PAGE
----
Airsoft MILSIM and You Ė What Do You Bring?
Tents are a no-brainer as youíll need some shelter to sleep in between days. The quality of your experience will definitely tie into how nice of a tent you bring. Make sure you spend the time before the game learning how to put up your tent and take it back down. Youíll appreciate not being under any sort of game day pressure to get ready for the event while you go through that learning process.
Lanterns, fire starters and sleeping bags go hand in hand with the tent. This is all relative to the environment where your event takes place, but they are nonetheless important MILSIM airsoft supplies to consider. If youíre cold and uncomfortable overnight, or canít see during a late-night bathroom emergency, the next dayís action is going to be that much tougher. Make sure you have enough fuel for your lantern, whether itís gas or battery-powered, and that you are allowed to start an open fire if you opt to go that route. An air mattress will be a nice add-on to your sleeping bag if the ground is rough.
Lastly, food is an often overlooked aspect of multi-day games. We donít just mean packing snacks for eating on the field like a protein bar or some beef jerky. Youíll need to stock up on actual meals you can eat between segments or during downtime. This can take many forms, from canned and boxed goods to Meals-Ready-to-Eat (MRE) that you can rehydrate and heat up over a small camp stove (another good option to consider bringing with you). Youíll expend a ton of energy and calories playing over the course of your MILSIM event, and youíll want to replenish that energy at some point. Donít forget to bring a little extra over what you expect youíll need. You never know when you can be the ultimate airsoft friend and help out the new guy who was unprepared, and itís a great way to make friends. You might even need the extra yourself if action ends up being more intense than anticipated. (Remember to bring plenty of water as well in case there isnít any readily available at the field.)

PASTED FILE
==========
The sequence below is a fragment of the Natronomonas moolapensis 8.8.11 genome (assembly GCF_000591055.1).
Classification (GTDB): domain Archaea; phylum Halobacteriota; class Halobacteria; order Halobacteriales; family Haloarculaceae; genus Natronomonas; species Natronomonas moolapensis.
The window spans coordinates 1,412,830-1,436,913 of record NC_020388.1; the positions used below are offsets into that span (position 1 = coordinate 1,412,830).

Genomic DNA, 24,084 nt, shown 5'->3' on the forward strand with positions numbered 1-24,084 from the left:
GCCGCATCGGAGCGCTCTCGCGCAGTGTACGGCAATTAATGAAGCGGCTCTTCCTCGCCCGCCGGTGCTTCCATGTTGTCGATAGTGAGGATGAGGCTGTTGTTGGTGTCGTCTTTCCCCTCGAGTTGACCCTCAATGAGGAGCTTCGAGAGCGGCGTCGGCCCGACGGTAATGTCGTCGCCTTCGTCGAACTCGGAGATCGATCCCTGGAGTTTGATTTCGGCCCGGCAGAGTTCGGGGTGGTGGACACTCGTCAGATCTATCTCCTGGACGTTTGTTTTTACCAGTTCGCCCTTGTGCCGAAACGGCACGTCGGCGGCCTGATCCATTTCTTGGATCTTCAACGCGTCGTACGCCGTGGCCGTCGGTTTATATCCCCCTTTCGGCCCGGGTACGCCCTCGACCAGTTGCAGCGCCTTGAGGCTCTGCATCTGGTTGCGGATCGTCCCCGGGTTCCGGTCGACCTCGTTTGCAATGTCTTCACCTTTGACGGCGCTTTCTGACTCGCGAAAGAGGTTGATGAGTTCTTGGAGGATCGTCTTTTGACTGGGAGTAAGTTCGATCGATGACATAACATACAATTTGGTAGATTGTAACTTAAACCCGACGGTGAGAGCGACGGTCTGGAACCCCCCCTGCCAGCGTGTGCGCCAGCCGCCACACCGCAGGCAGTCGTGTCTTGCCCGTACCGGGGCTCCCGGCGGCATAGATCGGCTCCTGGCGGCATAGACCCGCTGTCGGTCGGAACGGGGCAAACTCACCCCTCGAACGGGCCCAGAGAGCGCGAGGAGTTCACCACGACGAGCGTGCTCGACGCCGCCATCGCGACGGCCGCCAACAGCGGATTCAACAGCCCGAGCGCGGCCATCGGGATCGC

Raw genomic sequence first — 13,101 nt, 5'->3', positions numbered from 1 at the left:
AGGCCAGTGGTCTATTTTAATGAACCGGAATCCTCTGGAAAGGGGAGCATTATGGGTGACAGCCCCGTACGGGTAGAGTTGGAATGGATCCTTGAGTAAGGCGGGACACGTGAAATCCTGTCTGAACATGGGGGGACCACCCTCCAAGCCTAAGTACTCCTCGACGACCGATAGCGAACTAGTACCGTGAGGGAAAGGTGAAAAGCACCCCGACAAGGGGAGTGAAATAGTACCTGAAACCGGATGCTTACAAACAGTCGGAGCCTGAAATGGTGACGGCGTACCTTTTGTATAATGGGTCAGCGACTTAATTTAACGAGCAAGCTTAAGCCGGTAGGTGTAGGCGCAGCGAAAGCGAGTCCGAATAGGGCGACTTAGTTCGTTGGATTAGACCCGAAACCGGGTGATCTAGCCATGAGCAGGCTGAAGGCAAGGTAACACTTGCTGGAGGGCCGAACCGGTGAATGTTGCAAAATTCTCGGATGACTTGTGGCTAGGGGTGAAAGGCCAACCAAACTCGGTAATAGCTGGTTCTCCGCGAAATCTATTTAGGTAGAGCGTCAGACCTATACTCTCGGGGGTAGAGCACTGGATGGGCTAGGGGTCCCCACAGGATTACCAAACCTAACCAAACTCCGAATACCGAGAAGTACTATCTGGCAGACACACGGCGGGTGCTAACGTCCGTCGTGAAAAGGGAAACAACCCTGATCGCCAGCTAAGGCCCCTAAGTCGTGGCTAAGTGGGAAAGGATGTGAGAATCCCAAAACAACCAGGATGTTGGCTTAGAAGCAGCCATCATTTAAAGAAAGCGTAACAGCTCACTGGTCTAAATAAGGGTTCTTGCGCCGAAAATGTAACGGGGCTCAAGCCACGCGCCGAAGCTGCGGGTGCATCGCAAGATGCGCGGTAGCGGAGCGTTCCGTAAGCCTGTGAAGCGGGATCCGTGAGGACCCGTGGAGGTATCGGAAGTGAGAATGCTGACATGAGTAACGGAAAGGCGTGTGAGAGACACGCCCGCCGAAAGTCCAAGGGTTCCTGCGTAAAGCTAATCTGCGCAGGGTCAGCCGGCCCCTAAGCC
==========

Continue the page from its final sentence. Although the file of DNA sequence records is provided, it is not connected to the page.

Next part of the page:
Youíve spent a ton of money on making sure your vest and your gun are in tip-top shape to perform during this event, but what do you do if it rains? Are you prepared to go at it soaking wet from the rain and risk the accompanying health issues that it can bring? Consider packing a few items to alleviate this so you can stay comfortable even in the worst conditions.
We recommend some simple choices such as a poncho or a soft shell jacket to keep the rain off along with some good waterproof tactical boots. Keep your uniform requirements in mind for your event as well when selecting gear. Your gear can take the abuse, but nobody wants to spend the day cold and wet if you donít have to.
This applies to other weather conditions as well. If your area is traditionally very warm, pack the appropriate necessities such as sunscreen and short-sleeve clothing options. Consider ways to lighten your loadout to reduce the physical strain on your body. Likewise, if the area is going to be very cold and windy, thermal insulating layers are an excellent choice of option to keep your extremities warm. Keep these weather considerations in mind as you build your list.
As the saying goes, two is one, and one is none. You can never have enough magazines, ammunition or power sources for your airsoft gun. The same applies to your airsoft gun. The last thing you want to have is for your gun to break mid game and be left with no options to play. Consider your list of things you are bringing, and if you have a mission critical item to being able to play, such as boots, socks, your airsoft gun or vest, bring a back up option. This could be something pertinent to inclement weather like we discussed above, or a separate option incase you have some kind of gear failure. Murphy and the law named after him love to lurk in the corners of airsoft events, and you donít want to be left hanging.4. Check your requirements
All of the above advice is conditional upon what games you are playing. As we mentioned before, some games are more immersive than others (think MilSim West games for example) and can have additional or more stringent requirements on the items you bring. You may even be required to carry all of this into the field; in that case, you will need to keep portability in mind. Check the kit lists provided by an event promoter and see if you meet the requirements. Test your gear out beforehand and make sure it will all work for your needs. We cannot stress this enough. Test out your kit in advance and make sure itís all going to function together.
Hopefully, this quick bit of insight helps to get you ready for your first MILSIM game or alleviate problems youíve had in the past. This is by no means a comprehensive guide to everything you need to know for MILSIM, but itís a start. Go forth and sling plastic all you MILSIM padawans, and remember to call your hits!